Author(s): Johnson G rd, Tsao PS, Lefer AM
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Abstract BACKGROUND AND METHODS: The purpose of this study was to determine the effects of nitric oxide (NO), believed to be endothelium-derived relaxing factor on reperfusion injury after myocardial ischemia (MI). The effects of NO were investigated in a 6-hr model of MI with reperfusion in open-chest, anesthetized cats. A solution containing NO was infused iv starting 30 min after occlusion of the left anterior descending coronary artery, continuing through reperfusion 1 hr later, and lasting for 5.5 hr. Estimated NO concentration in the circulation was 1 to 2 x 10(-9) M. RESULTS: The areas-at-risk expressed as a percentage of the total left ventricular weights were not significantly different among either of the MI groups. However, the necrotic area (expressed as a percentage of the myocardial area-at-risk) was significantly (p less than .01) lower in the NO-treated MI cats compared with the MI + vehicle group. Cardiac myeloperoxidase activities indicated that significantly (p less than .05) fewer neutrophils were attracted to the necrotic zone of the NO-treated MI cats when compared with MI cats receiving only the vehicle. Sodium nitrate (NaNO2) (pH 7.4), a major breakdown product of NO, failed to exert any protective effect in this same model of MI and reperfusion. CONCLUSIONS: NO appears to provide significant myocardial protection after ischemia and reperfusion. NO may afford cardioprotection by incorporation into circulating blood cells (i.e., neutrophils, platelets), thereby inhibiting their accumulation and adherence in the ischemic region, or by a direct cardiac cytoprotective effect. Further studies using NO donors rather than NO would be an appropriate clinically relevant mode of treatment in MI.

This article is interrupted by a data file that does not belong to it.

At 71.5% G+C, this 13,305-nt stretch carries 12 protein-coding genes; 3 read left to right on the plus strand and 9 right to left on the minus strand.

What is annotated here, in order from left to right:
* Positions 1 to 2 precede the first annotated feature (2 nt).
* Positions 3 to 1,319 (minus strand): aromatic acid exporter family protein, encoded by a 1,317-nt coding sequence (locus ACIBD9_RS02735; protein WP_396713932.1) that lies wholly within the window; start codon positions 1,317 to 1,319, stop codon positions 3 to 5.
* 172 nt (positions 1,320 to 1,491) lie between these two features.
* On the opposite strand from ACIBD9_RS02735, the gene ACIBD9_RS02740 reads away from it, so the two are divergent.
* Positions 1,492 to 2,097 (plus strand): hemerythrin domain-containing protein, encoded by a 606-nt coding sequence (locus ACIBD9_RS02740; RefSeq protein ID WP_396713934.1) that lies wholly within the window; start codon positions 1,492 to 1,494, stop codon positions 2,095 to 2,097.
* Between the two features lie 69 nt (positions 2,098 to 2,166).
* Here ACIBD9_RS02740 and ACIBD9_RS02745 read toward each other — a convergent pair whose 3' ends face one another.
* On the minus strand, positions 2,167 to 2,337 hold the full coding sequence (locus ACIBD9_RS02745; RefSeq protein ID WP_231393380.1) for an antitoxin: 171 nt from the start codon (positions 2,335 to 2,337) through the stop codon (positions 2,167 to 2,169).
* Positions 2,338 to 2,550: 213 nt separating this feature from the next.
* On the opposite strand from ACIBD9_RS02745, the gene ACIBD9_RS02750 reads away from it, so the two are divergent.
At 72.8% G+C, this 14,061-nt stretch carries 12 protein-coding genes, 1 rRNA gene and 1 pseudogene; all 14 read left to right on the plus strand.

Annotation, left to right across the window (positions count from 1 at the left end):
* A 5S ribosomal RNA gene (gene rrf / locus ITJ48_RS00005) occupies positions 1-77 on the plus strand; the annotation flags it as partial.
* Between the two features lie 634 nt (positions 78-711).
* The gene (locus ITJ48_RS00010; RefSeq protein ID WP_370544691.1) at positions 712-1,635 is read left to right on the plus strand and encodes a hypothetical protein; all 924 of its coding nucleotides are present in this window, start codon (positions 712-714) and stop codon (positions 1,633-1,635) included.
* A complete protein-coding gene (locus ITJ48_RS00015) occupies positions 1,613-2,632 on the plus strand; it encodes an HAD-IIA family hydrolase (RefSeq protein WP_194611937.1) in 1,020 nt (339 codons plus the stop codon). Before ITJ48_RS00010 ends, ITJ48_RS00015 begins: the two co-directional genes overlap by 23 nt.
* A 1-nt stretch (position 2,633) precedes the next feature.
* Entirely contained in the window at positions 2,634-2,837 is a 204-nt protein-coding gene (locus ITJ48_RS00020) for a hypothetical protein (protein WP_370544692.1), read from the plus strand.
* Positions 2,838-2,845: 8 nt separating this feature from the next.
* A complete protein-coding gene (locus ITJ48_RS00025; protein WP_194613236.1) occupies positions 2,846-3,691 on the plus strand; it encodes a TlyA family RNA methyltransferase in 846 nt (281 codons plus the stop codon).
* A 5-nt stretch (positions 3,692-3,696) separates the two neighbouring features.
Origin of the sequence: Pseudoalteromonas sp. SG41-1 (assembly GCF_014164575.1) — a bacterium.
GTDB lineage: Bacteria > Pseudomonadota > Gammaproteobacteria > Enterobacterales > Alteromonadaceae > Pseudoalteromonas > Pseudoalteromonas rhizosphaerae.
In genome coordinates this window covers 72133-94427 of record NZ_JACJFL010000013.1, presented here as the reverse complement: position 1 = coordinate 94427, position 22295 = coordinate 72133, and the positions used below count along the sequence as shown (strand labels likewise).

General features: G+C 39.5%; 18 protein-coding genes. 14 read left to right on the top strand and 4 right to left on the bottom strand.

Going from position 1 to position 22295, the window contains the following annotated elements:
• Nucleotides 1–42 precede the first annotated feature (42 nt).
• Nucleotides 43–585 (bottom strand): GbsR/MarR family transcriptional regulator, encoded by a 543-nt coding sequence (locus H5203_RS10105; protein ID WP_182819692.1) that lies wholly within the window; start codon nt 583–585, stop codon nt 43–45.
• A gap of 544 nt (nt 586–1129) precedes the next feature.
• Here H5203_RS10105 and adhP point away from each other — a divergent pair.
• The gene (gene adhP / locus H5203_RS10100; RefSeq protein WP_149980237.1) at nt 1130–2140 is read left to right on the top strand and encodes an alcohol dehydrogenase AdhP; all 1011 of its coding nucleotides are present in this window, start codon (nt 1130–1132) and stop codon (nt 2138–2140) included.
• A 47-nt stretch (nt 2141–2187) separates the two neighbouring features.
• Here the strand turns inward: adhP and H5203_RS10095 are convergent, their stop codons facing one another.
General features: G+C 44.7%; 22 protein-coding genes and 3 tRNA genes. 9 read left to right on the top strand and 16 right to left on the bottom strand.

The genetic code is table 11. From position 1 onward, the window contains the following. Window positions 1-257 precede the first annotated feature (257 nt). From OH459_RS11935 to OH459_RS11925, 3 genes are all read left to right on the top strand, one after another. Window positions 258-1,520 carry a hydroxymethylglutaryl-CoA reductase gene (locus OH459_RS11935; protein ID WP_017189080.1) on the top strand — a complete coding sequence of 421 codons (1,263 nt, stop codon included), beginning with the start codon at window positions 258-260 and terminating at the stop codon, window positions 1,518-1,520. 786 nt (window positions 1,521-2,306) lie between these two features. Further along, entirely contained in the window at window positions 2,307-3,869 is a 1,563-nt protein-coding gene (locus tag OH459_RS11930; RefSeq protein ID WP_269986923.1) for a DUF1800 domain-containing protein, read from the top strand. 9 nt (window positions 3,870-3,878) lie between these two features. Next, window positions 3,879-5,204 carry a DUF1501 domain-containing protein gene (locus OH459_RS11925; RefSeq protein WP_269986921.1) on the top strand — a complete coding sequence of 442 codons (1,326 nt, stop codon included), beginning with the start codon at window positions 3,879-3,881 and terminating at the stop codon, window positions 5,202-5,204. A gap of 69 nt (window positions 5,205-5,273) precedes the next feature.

This article was published in Crit Care Med
and referenced in Journal of Addiction Research & Therapy